Transcranial magnetic stimulation in autism spectrum disorder: challenges, promise, and roadmap for future research

Oberman, Lindsay M., Enticott, Peter G., Casanova, Manuel F., Rotenberg, Alexander, Pascual-Leone, Alvaro and McCracken, James T. 2016, Transcranial magnetic stimulation in autism spectrum disorder: challenges, promise, and roadmap for future research, Autism research, vol. 9, no. 2, pp. 184-203, doi: 10.1002/aur.1567.

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Title Transcranial magnetic stimulation in autism spectrum disorder: challenges, promise, and roadmap for future research
Author(s) Oberman, Lindsay M.
Enticott, Peter G.ORCID iD for Enticott, Peter G.
Casanova, Manuel F.
Rotenberg, Alexander
Pascual-Leone, Alvaro
McCracken, James T.
Journal name Autism research
Volume number 9
Issue number 2
Start page 184
End page 203
Total pages 20
Publisher International Society for Autism Research
Place of publication Hoboken, NJ
Publication date 2016-02
ISSN 1939-3806
Keyword(s) autism spectrum disorder
transcranial magnetic stimulation
TMS in ASD Consensus Group
Summary Autism Spectrum Disorder (ASD) is a behaviorally defined complex neurodevelopmental syndrome characterized by impairments in social communication, by the presence of restricted and repetitive behaviors, interests and activities, and by abnormalities in sensory reactivity. Transcranial magnetic stimulation (TMS) is a promising, emerging tool for the study and potential treatment of ASD. Recent studies suggest that TMS measures provide rapid and noninvasive pathophysiological ASD biomarkers. Furthermore, repetitive TMS (rTMS) may represent a novel treatment strategy for reducing some of the core and associated ASD symptoms. However, the available literature on the TMS use in ASD is preliminary, composed of studies with methodological limitations. Thus, off-label clinical rTMS use for therapeutic interventions in ASD without an investigational device exemption and outside of an IRB approved research trial is premature pending further, adequately powered and controlled trials. Leaders in this field have gathered annually for a two-day conference (prior to the 2014 and 2015 International Meeting for Autism Research, IMFAR) to share recent progress, promote collaboration across laboratories, and establish consensus on protocols. Here we review the literature in the use of TMS in ASD in the context of the unique challenges required for the study and exploration of treatment strategies in this population. We also suggest future directions for this field of investigations. While its true potential in ASD has yet to be delineated, TMS represents an innovative research tool and a novel, possibly transformative approach to the treatment of neurodevelopmental disorders. Autism Res 2015. © 2015 International Society for Autism Research, Wiley Periodicals, Inc.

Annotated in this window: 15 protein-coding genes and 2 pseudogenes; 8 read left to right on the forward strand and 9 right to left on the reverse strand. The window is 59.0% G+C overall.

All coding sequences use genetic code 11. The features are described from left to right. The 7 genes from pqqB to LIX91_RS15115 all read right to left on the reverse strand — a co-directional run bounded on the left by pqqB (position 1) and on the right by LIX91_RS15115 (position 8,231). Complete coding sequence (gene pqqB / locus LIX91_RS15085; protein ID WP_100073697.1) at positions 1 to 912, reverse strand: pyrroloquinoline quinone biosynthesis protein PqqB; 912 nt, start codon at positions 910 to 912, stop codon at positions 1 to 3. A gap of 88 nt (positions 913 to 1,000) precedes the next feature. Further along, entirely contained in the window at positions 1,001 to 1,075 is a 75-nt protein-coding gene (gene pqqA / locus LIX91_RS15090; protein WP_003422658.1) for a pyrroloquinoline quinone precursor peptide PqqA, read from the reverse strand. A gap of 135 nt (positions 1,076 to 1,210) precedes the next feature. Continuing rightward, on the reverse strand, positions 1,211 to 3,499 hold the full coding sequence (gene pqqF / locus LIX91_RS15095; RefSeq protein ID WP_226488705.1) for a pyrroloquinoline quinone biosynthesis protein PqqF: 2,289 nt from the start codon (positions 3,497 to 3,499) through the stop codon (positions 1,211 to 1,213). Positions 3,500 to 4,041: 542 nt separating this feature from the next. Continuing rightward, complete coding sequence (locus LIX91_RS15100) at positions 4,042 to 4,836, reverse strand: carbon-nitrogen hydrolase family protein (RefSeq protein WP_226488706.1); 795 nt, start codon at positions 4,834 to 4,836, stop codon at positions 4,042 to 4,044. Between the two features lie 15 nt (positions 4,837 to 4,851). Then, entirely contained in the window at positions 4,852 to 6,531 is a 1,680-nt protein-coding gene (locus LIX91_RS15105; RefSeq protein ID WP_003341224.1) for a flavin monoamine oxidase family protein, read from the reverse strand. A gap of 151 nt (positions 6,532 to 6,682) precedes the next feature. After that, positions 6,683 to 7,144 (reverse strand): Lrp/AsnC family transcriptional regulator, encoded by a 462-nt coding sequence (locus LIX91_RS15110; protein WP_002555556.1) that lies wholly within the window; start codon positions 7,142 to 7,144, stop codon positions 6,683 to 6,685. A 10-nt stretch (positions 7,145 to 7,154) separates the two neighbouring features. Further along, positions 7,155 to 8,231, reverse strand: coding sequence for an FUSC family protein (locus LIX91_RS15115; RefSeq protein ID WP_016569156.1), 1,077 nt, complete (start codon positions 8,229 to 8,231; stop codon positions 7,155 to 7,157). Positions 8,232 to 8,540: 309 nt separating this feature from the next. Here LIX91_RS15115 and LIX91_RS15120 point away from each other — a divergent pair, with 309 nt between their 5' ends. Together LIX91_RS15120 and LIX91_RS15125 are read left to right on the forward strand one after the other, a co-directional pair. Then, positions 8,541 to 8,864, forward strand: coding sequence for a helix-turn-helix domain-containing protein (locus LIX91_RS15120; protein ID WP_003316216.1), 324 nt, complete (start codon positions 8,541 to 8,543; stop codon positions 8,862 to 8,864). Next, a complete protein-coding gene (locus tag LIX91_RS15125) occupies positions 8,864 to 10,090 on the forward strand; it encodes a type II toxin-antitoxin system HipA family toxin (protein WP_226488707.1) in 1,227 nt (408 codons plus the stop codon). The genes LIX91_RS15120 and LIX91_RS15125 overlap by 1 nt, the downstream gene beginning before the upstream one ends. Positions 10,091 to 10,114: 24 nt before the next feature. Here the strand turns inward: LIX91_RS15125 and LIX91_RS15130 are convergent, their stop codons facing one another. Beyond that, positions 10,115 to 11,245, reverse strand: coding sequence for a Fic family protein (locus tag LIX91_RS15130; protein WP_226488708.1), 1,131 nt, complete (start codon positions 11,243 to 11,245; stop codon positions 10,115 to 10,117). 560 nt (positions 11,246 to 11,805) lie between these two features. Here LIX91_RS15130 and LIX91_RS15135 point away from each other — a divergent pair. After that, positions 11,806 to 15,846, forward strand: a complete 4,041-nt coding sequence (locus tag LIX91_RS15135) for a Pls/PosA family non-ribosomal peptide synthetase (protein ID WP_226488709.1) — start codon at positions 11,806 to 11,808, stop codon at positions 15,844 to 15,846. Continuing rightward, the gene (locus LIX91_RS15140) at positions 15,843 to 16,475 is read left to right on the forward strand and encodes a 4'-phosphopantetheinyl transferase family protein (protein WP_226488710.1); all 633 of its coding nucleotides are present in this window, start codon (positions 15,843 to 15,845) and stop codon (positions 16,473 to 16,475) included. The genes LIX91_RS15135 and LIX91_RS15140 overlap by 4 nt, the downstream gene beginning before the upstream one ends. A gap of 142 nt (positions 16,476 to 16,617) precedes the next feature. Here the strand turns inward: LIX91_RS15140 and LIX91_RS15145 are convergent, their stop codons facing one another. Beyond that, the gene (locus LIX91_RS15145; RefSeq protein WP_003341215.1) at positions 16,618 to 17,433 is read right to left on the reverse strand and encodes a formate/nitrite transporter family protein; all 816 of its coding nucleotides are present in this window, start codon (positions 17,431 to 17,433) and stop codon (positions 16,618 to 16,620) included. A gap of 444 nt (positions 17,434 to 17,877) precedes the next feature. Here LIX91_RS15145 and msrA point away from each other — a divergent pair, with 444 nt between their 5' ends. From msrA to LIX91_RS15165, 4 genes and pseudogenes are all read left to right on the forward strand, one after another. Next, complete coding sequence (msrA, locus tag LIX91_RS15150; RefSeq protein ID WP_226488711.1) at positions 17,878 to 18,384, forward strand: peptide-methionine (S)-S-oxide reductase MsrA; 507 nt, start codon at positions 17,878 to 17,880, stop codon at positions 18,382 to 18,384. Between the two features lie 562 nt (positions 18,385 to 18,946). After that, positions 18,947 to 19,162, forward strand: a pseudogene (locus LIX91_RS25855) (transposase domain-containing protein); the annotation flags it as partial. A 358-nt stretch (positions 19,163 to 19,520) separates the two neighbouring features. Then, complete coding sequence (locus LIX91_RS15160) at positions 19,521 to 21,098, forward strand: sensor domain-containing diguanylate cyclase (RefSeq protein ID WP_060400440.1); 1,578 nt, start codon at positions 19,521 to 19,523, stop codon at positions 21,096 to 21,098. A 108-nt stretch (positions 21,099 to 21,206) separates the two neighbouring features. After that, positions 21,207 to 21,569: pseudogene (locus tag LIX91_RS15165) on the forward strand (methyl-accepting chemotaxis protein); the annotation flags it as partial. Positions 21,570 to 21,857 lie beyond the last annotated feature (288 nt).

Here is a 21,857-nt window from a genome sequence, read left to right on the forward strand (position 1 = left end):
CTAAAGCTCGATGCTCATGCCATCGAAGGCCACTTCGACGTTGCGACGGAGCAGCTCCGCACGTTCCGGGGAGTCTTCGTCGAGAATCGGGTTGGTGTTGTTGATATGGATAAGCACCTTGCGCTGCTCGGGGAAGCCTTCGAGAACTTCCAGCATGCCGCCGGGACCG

Language eng
DOI 10.1002/aur.1567
Field of Research 170101 Biological Psychology (Neuropsychology, Psychopharmacology, Physiological Psychology)
110903 Central Nervous System
110319 Psychiatry (incl Psychotherapy)
1103 Clinical Sciences
1109 Neurosciences
1701 Psychology
Socio Economic Objective 920410 Mental Health
HERDC Research category C1.1 Refereed article in a scholarly journal
Copyright notice ©2015, International Society for Autism Research
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Document type: Journal Article
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School of Psychology
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